The only group that may have benefited directly from the collapsed National Security Adviser-level talks between India and Pakistan is the marginalised All Parties Hurriyat Conference. The two factions of the group, led by the moderate Mirwaiz Umar Farooq and the hardliner Syed Ali Shah Geelani, gained some publicity following Pakistan's insistence to engage with them before the talks.
A senior political analyst said Pakistan's invitation to the Hurriyat leaders was aimed at making them relevant in Kashmiri politics. “The Hurriyat has lost it relevance. It has been pushed to the fringes by pro-election parties like the National Conference and the Peoples Democratic Party. Pakistan wants to use the Hurriyat leaders to extract a better bargain.'' The Hurriyat, many believe, lost it relevance because of internal bickering and turf wars. The strengthening of the mainstream politics caused by the emergence of the PDP, which espouses causes comparable with that of the Hurriyat, has also hurt the separatist movement. The soft, separatist card that the PDP has played since 2002 has robbed the Hurriyat leaders of their agenda.
The growth of the PDP has also helped the NC to value the support of its electorate and not take power for granted. ''It has only made the NC better,'' the analyst said. It has diminished the importance of the Hurriyat, locally and nationally. The militant leadership command far greater influence in Kashmir today than the Hurriyat.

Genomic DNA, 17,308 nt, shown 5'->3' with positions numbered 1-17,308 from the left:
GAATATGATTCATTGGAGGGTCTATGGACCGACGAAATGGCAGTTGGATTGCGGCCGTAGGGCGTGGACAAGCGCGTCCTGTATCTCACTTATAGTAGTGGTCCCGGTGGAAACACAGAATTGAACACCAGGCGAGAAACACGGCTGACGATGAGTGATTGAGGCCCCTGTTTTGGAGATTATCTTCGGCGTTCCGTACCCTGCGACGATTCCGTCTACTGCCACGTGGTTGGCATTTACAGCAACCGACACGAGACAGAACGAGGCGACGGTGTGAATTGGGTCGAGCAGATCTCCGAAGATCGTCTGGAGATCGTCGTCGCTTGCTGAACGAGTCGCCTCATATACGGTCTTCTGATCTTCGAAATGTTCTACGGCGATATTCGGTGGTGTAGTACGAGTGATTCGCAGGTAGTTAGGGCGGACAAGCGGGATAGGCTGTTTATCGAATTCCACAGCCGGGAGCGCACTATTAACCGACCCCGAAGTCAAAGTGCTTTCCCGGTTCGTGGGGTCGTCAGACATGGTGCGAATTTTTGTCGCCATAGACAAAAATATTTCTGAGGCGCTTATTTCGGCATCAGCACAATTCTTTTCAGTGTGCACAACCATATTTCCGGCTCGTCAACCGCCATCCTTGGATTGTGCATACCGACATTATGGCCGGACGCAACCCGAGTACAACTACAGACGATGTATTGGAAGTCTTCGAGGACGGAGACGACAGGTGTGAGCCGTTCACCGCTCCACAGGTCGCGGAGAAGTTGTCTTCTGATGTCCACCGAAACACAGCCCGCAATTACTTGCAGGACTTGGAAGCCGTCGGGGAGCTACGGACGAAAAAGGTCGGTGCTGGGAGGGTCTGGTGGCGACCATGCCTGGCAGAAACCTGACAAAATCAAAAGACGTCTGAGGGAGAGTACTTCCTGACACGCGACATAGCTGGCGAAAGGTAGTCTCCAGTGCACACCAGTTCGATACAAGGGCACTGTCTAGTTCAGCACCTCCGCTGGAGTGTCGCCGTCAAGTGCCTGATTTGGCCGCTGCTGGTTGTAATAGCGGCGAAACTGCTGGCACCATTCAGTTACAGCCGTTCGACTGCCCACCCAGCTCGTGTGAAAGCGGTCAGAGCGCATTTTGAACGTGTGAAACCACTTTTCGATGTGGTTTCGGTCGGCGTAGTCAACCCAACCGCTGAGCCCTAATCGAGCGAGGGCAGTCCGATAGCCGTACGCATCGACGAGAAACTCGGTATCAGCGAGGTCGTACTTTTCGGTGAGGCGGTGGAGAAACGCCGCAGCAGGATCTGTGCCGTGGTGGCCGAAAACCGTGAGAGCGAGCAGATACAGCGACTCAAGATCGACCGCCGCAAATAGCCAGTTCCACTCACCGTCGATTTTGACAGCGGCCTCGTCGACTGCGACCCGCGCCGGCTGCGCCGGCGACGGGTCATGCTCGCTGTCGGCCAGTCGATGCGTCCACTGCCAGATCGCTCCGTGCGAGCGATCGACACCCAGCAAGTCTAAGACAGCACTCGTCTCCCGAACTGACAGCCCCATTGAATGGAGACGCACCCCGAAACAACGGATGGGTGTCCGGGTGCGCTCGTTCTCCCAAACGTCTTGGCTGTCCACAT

The Hurriyat has blamed the Centre for the cancellation of the talks. ''It is a diplomatic victory for us as well as Pakistan,” said Hurriyat (Geelani) spokesman Ayaz Akbar. “A message has gone to the world that the Kashmir issue is not a bilateral territorial dispute between India and Pakistan and that the people of J&K are a principal party to it,” he said.
Muhammad Yasin Malik, chairman of the Jammu and Kashmir Liberation Front, said he wanted to inform External Affairs Minister Sushma Swaraj that the Kashmiri people were not a third party to the Kashmir issue. “The Kashmiris are the owners of the land and no power can change their status,” he said. The Mirwaiz said the only way forward for the resolution of issues between India and Pakistan is dialogue and deliberations. He blamed New Delhi for the cancellation of the talks. His spokesman said the conditions put forth by India were “so absurd and unrealistic that it seemed they were deliberately trying to find an escape route from the dialogue”.
The collapse of the talks, meanwhile, has parties like the PDP worried about the worsening security situation. "The PDP is very clear that Kashmir should be seen as a facilitator and a bridge between India and Pakistan and not an irritant,'' said Waheed-ur-Rehaman Parra, a political analyst working for Chief Minister Mufti Mohammad Sayeed.
The agenda for alliance agreed between the PDP and BJP had emphasised on dialogue between India and Pakistan. PDP insiders credit the peace on the borders during their first term in power [2002-2005] to the leadership of prime minister Atal Bihari Vajpayee and Pakistani president and military dictator Pervez Musharraf. The cancellation of the talks has added to the PDP's woes. ''Right now we don't have enough money to fund developmental projects,” said a PDP insider. “Nor do we have peace on the borders.”